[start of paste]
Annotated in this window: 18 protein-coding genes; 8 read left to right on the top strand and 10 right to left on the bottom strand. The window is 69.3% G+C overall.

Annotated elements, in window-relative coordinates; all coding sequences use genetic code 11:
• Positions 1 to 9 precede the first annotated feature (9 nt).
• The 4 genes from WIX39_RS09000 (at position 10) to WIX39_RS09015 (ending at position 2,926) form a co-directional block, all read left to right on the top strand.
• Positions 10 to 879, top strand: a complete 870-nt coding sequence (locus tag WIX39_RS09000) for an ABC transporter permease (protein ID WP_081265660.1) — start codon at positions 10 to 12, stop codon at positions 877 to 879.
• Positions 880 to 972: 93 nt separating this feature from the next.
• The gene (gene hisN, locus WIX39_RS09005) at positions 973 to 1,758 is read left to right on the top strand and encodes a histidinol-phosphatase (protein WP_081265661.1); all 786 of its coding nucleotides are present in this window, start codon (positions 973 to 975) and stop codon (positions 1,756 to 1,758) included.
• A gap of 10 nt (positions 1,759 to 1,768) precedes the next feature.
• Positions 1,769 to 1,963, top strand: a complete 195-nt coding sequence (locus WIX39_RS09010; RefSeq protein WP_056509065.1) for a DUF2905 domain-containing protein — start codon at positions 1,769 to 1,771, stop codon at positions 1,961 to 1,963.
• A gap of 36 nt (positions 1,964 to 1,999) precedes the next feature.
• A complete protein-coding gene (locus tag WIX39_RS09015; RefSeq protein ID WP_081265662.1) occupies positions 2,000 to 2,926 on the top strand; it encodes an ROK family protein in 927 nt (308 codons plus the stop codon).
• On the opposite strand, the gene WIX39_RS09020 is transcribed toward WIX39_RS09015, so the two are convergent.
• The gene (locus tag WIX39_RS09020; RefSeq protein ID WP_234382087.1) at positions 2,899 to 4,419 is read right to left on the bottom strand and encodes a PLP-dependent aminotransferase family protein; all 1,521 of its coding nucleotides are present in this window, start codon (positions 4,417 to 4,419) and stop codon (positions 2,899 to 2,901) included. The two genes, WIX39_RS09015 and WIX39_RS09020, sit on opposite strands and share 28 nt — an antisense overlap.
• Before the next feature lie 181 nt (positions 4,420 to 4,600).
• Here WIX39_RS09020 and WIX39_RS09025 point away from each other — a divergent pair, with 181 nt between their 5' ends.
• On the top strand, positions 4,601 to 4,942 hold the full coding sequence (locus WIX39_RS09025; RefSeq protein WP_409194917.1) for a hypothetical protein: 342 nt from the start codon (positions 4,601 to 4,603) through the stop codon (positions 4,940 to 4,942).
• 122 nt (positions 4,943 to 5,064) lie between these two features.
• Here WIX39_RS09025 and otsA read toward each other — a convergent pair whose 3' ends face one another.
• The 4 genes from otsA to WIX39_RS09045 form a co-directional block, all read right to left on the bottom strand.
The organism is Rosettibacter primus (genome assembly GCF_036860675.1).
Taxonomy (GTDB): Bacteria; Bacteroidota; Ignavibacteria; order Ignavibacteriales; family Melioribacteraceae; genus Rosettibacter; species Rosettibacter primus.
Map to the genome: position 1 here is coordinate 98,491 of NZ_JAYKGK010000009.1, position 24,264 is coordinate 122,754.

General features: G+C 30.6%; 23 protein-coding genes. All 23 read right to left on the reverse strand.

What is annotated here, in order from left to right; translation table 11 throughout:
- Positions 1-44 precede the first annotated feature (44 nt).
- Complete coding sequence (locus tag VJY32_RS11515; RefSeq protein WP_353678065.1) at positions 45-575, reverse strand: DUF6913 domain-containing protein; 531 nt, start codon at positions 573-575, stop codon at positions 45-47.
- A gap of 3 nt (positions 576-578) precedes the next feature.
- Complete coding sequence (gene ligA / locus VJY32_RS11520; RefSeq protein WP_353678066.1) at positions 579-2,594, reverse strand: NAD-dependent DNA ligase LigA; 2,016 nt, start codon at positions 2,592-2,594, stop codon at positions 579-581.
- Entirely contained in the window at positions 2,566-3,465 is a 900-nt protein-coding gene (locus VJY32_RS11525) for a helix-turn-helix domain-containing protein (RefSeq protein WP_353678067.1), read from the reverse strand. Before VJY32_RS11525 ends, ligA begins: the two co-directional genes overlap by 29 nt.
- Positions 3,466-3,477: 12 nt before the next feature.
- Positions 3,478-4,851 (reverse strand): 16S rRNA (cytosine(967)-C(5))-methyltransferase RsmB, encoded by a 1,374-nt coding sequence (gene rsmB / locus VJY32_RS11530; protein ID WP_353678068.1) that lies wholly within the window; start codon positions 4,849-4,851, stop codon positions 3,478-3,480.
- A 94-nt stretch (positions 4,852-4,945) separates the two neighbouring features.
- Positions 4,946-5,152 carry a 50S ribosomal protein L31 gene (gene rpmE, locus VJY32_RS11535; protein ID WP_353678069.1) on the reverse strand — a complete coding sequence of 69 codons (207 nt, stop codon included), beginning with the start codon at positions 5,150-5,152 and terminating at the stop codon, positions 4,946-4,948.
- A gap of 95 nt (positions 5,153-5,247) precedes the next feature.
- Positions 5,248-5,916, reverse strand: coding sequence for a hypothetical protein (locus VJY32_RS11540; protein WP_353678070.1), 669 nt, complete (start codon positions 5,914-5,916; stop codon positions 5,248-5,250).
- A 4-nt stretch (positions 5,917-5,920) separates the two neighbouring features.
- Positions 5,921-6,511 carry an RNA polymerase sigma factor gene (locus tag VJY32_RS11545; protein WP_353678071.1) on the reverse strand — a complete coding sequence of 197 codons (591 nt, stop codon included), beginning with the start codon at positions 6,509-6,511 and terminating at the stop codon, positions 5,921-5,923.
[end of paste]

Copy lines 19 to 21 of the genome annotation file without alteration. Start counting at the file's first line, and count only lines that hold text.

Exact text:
• The 4 genes from otsA to WIX39_RS09045 form a co-directional block, all read right to left on the bottom strand.
The organism is Rosettibacter primus (genome assembly GCF_036860675.1).
Taxonomy (GTDB): Bacteria; Bacteroidota; Ignavibacteria; order Ignavibacteriales; family Melioribacteraceae; genus Rosettibacter; species Rosettibacter primus.